Monday, 20 December 2010

Miracle on Gaylord Street

Let me tell you something about Christmas you might not be aware of: over 90% of paedophiles, when surveyed by Heat magazine, claimed that Christmas was their favourite time of year. Despite these mind-bogglingly lusty figures, it is still a time of year that, notwithstanding my horrific run of luck where the festive season is concerned, stirs a glimmer of inter-generational warmth in my pig-valve-ridden heart. I don’t have any children myself (well, actually, I do, but they have legally disowned me and my only contact with them is some tatty, tear-stained photos I have pasted in my scrapbook of pain), so this Christmas I decided to make a rare positive contribution to the community and volunteer to hand out presents and serve Christmas dinner at a local orphanage. It hardly needs to be stated that it became yet another postcard of disgrace from my long holiday in the morally-dubious republic of Gaylordia.

Things started well enough. It was a bitterly cold night, snow lashing against my inexplicably exposed genitals (I developed frostbite in the days afterwards and my member was only saved after some terrifically intricate surgery performed by a man I met in an adult cinema), and by the time I got to the orphanage the thronged masses of doe-eyed children were begging to see what Santa had brought them. It soon became clear as I pushed the gifts into their grasping hands that what he had mainly brought them was some old cassette tapes or DVDs that came free with the Daily Express (quite what a 10-year-old boy living in a state-run orphanage wants with the first three episodes of The Forsythe Saga is beyond me). But I wasn’t perturbed: my soul was filled with the warm glow that is the true spirit of Christmas.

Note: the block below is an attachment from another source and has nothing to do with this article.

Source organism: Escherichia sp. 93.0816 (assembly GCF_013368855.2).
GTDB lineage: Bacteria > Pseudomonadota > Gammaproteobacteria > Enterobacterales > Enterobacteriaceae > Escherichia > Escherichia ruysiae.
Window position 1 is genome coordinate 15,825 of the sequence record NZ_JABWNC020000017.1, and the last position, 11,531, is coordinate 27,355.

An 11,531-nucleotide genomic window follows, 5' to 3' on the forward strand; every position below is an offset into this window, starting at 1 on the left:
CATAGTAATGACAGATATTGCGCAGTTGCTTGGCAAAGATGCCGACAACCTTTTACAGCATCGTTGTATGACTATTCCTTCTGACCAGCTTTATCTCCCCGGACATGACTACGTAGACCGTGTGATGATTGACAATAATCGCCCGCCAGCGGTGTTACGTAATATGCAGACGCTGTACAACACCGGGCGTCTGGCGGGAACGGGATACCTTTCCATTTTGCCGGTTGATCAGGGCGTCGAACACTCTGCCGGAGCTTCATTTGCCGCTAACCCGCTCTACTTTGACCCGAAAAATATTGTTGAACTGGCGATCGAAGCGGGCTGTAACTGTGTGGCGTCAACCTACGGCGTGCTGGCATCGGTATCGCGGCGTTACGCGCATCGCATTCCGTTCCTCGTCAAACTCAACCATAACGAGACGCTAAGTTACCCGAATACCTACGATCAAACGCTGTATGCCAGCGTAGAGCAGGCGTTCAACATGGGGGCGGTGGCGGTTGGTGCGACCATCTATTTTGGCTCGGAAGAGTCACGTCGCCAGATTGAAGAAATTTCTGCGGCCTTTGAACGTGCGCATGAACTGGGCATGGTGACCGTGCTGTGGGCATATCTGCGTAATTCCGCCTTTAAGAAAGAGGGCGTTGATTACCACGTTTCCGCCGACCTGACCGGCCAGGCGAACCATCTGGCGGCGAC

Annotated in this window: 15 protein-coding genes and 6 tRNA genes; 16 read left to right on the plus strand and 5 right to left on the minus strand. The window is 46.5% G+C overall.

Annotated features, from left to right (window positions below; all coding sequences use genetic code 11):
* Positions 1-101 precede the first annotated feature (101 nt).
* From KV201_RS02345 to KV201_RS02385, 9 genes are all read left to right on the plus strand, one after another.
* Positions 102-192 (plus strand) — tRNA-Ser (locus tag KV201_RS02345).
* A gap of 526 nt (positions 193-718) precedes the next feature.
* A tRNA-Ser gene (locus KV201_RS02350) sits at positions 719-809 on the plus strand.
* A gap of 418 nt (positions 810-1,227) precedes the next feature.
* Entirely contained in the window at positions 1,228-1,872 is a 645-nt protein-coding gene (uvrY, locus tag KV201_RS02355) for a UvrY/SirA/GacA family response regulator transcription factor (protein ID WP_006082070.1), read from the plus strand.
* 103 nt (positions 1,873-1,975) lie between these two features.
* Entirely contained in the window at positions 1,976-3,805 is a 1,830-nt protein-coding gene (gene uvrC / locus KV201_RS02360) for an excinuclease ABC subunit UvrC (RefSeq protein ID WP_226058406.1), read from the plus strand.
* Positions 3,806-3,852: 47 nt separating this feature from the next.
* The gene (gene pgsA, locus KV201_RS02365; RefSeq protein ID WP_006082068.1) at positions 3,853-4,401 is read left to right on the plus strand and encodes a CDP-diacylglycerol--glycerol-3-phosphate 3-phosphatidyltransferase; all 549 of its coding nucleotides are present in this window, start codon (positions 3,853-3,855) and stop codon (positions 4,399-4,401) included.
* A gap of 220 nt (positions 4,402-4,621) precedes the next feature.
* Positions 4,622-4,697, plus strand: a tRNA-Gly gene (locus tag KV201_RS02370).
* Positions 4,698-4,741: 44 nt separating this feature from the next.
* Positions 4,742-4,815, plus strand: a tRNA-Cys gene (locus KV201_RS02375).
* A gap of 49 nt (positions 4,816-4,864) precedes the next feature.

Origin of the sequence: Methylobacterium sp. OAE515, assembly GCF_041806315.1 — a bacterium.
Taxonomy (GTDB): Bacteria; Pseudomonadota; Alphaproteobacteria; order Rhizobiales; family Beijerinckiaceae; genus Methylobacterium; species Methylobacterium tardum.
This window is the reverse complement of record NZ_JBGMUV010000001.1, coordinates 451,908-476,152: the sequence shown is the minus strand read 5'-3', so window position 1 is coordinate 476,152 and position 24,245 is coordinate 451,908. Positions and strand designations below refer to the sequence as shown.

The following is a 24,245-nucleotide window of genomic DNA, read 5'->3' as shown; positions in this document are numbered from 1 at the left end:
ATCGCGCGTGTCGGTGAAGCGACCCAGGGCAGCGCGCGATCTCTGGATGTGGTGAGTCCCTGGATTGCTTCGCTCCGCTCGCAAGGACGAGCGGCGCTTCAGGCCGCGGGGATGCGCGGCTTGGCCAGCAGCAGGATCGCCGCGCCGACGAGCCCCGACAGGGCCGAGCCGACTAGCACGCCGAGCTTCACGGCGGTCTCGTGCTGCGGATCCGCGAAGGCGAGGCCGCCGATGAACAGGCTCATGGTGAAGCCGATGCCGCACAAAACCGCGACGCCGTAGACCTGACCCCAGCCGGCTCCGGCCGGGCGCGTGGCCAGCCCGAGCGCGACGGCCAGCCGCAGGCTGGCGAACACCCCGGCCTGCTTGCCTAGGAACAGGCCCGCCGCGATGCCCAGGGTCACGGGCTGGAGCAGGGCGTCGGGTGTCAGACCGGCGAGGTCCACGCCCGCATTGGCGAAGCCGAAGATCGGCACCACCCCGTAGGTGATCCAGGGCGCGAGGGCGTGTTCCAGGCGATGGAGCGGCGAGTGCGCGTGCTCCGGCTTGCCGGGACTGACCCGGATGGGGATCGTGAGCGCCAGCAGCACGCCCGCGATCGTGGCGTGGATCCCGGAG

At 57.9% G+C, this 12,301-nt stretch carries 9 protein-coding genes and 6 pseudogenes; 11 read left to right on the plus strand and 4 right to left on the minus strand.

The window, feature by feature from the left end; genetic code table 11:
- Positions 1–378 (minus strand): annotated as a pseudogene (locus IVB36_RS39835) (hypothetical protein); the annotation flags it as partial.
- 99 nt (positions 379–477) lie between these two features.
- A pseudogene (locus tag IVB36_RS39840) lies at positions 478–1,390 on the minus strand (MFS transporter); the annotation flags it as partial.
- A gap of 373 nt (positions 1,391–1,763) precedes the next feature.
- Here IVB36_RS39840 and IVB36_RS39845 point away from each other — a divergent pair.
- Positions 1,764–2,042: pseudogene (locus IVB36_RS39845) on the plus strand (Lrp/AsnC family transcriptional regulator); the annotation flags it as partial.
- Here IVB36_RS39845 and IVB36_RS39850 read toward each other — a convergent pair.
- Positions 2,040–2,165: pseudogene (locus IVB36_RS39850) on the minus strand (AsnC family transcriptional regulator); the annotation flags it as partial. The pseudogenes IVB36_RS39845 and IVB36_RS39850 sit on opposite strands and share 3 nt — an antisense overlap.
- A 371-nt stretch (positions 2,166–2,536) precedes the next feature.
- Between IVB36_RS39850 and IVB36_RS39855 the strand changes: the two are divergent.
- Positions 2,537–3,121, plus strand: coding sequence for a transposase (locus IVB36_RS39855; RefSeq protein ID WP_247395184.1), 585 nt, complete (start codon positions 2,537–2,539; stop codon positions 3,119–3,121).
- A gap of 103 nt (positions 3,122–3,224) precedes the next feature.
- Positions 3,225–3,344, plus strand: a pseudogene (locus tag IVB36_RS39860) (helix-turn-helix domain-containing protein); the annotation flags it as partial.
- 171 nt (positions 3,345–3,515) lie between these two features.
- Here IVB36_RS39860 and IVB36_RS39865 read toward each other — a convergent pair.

The problems began when, in the midst of serving some leathery slices of turkey, I made the quite innocent mistake of knocking an entire vat of boiling gravy onto the floor and then, in a panic to clear it up, kicking a three-bar electric heater into the rapidly-spreading pool of meat sauce. The result, which anyone with a modicum of basic physics will know, was a dining hall suddenly and lethally alive with the raw kinetic power of live electricity. The few children already in the hall managed to get away but my fellow volunteer, a magnificently fat woman called Yvonne who talked incessantly about Jesus, was reduced to a kind of awful Christmas tallow candle, smouldering with the stench of a cattle pyre during a particularly virulent outbreak of foot and mouth. I was so disgusted that I barely had time to hide from the police when they arrived and spent an uncomfortable night in a cupboard evading their ever-more ingenious attempts to capture me. I eventually escaped through a window and went straight to the only bar left open where I ordered a full turkey dinner and bucket of hazelnut Baileys. The police, I assume, realised that Yvonne’s time was probably up anyway and gave up their search.

It’s important to put a bit back at Christmas, although if that involves electrocuting a devoutly Methodist divorcee from Kettering who’s only contribution to the world is to volunteer at an orphanage where the children all carry knives then you do have to question whether it’s best just to stay at home and weep at another re-run of Noel’s Christmas Presents as you curse the lack of erectile function in your John Thomas.

Merry Christmas everyone.